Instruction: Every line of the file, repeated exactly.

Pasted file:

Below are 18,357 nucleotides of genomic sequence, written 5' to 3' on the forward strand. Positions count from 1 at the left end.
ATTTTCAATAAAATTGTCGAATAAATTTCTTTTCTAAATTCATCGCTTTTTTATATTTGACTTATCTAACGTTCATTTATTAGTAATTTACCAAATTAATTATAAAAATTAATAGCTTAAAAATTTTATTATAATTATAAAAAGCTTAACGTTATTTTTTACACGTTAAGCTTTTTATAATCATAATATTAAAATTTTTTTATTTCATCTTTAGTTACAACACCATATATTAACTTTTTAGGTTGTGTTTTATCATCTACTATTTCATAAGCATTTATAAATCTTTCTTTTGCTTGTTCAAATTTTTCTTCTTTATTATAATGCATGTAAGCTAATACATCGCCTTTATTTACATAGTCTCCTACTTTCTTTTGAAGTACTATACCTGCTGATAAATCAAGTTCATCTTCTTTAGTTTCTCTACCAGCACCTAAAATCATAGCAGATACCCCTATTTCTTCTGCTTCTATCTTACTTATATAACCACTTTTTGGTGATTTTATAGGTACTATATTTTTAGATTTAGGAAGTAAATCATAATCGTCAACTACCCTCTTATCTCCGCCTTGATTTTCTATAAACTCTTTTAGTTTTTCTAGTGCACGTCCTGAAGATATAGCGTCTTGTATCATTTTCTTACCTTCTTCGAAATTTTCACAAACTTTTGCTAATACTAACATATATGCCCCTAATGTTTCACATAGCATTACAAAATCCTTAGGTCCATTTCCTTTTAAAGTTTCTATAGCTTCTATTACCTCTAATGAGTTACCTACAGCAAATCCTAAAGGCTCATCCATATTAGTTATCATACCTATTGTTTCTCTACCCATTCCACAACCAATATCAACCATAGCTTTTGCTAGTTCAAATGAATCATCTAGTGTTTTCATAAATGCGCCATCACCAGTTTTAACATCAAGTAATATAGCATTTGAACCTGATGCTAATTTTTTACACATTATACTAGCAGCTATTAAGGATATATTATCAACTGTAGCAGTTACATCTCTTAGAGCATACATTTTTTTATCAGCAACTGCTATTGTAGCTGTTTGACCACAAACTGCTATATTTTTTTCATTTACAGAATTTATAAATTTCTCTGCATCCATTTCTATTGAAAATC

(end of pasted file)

Below are 18,357 nucleotides of genomic sequence, written 5' to 3' on the forward strand. Positions count from 1 at the left end.
ATTTTCAATAAAATTGTCGAATAAATTTCTTTTCTAAATTCATCGCTTTTTTATATTTGACTTATCTAACGTTCATTTATTAGTAATTTACCAAATTAATTATAAAAATTAATAGCTTAAAAATTTTATTATAATTATAAAAAGCTTAACGTTATTTTTTACACGTTAAGCTTTTTATAATCATAATATTAAAATTTTTTTATTTCATCTTTAGTTACAACACCATATATTAACTTTTTAGGTTGTGTTTTATCATCTACTATTTCATAAGCATTTATAAATCTTTCTTTTGCTTGTTCAAATTTTTCTTCTTTATTATAATGCATGTAAGCTAATACATCGCCTTTATTTACATAGTCTCCTACTTTCTTTTGAAGTACTATACCTGCTGATAAATCAAGTTCATCTTCTTTAGTTTCTCTACCAGCACCTAAAATCATAGCAGATACCCCTATTTCTTCTGCTTCTATCTTACTTATATAACCACTTTTTGGTGATTTTATAGGTACTATATTTTTAGATTTAGGAAGTAAATCATAATCGTCAACTACCCTCTTATCTCCGCCTTGATTTTCTATAAACTCTTTTAGTTTTTCTAGTGCACGTCCTGAAGATATAGCGTCTTGTATCATTTTCTTACCTTCTTCGAAATTTTCACAAACTTTTGCTAATACTAACATATATGCCCCTAATGTTTCACATAGCATTACAAAATCCTTAGGTCCATTTCCTTTTAAAGTTTCTATAGCTTCTATTACCTCTAATGAGTTACCTACAGCAAATCCTAAAGGCTCATCCATATTAGTTATCATACCTATTGTTTCTCTACCCATTCCACAACCAATATCAACCATAGCTTTTGCTAGTTCAAATGAATCATCTAGTGTTTTCATAAATGCGCCATCACCAGTTTTAACATCAAGTAATATAGCATTTGAACCTGATGCTAATTTTTTACACATTATACTAGCAGCTATTAAGGATATATTATCAACTGTAGCAGTTACATCTCTTAGAGCATACATTTTTTTATCAGCAACTGCTATTGTAGCTGTTTGACCACAAACTGCTATATTTTTTTCATTTACAGAATTTATAAATTTCTCTGCATCCATTTCTATTGAAAATC